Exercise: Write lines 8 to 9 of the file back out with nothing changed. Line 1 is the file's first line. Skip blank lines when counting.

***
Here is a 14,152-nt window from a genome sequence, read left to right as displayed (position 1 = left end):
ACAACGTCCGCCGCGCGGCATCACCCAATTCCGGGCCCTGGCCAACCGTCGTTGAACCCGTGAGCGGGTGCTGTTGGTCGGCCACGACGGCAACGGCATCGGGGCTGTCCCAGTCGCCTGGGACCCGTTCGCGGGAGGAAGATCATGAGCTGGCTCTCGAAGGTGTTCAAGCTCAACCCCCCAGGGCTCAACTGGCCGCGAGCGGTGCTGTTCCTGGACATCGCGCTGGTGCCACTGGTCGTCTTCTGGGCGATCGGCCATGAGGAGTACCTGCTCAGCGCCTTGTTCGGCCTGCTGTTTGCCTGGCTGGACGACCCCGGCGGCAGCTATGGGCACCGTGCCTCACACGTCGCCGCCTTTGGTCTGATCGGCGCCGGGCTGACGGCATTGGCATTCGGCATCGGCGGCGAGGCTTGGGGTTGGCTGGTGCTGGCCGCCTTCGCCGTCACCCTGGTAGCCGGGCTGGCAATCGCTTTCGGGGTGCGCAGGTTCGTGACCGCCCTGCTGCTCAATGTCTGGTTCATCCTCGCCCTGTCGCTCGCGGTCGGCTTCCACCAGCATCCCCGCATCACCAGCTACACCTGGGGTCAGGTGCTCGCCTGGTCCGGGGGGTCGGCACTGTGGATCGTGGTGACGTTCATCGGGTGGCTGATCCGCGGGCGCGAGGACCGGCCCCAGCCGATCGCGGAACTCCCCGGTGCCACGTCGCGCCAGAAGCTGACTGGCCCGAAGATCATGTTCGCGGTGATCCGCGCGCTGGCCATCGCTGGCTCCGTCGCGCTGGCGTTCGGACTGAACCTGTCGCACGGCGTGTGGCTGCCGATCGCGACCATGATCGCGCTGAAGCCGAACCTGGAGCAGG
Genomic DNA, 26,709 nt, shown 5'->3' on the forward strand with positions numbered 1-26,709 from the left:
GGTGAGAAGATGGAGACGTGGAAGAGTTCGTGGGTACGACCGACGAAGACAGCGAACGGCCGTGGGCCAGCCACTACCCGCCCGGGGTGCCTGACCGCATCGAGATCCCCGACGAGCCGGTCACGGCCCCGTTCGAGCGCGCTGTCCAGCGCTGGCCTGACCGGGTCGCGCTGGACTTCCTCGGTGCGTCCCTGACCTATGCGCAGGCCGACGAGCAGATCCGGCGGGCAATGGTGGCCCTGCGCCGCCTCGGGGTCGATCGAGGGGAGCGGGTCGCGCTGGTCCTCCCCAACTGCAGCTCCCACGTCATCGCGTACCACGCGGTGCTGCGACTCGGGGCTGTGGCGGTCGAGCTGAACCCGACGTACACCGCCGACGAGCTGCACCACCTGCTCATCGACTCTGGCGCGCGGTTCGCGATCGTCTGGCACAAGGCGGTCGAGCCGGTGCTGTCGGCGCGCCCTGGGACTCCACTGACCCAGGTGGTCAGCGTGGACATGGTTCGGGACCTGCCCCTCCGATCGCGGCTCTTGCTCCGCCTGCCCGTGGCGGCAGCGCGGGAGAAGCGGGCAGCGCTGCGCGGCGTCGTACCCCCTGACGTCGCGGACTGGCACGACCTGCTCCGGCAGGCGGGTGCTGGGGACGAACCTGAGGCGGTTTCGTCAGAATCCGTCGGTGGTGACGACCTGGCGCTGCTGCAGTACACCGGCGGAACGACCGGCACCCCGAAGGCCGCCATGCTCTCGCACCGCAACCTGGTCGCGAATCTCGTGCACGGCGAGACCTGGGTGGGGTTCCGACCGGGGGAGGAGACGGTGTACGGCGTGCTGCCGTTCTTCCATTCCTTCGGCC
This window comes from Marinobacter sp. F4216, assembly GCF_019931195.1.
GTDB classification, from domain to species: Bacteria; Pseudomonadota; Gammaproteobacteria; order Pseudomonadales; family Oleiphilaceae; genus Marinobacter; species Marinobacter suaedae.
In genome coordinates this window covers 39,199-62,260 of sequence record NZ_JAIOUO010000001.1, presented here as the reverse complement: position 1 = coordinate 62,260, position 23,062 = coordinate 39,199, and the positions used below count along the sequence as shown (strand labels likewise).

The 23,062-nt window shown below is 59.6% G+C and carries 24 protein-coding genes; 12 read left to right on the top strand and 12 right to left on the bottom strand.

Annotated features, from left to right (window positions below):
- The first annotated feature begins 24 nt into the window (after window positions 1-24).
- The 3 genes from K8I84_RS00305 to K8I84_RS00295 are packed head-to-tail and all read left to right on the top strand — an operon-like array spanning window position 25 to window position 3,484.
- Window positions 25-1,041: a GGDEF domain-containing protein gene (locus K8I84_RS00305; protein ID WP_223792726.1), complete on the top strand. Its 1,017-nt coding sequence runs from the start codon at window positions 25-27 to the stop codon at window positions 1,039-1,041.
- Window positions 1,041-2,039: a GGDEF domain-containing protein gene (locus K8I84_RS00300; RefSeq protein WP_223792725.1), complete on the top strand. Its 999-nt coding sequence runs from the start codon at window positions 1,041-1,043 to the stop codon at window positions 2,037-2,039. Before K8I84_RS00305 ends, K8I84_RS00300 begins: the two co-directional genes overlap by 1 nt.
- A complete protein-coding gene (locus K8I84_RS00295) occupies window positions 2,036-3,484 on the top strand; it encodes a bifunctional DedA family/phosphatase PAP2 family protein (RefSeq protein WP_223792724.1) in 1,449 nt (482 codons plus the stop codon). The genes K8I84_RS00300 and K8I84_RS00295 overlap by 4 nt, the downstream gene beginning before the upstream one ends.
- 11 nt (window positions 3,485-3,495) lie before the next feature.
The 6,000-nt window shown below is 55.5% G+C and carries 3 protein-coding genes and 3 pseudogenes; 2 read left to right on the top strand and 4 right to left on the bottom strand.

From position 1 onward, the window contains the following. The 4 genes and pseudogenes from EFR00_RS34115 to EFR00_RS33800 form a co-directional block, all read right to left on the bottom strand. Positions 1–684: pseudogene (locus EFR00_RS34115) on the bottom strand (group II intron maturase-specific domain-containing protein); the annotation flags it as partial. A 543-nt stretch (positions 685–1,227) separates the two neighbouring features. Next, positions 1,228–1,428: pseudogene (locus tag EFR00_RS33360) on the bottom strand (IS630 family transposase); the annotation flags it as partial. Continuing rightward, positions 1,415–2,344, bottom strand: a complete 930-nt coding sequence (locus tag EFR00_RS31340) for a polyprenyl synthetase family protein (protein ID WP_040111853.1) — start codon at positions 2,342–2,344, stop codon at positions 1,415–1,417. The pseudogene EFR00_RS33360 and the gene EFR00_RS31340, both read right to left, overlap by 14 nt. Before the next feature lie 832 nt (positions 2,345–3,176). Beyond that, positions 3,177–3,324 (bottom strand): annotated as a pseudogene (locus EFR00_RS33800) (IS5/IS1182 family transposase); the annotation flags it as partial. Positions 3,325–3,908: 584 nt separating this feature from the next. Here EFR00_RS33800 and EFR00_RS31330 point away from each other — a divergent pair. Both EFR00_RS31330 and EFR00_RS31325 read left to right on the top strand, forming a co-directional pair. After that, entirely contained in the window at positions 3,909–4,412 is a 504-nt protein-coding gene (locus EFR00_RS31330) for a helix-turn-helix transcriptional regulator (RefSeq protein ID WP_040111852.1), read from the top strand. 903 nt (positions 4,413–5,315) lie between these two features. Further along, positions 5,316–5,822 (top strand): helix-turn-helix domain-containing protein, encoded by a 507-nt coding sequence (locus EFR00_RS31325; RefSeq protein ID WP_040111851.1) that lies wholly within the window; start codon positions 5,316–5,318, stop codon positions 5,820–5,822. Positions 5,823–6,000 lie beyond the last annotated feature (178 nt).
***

The 23,062-nt window shown below is 59.6% G+C and carries 24 protein-coding genes; 12 read left to right on the top strand and 12 right to left on the bottom strand.

Annotated features, from left to right (window positions below):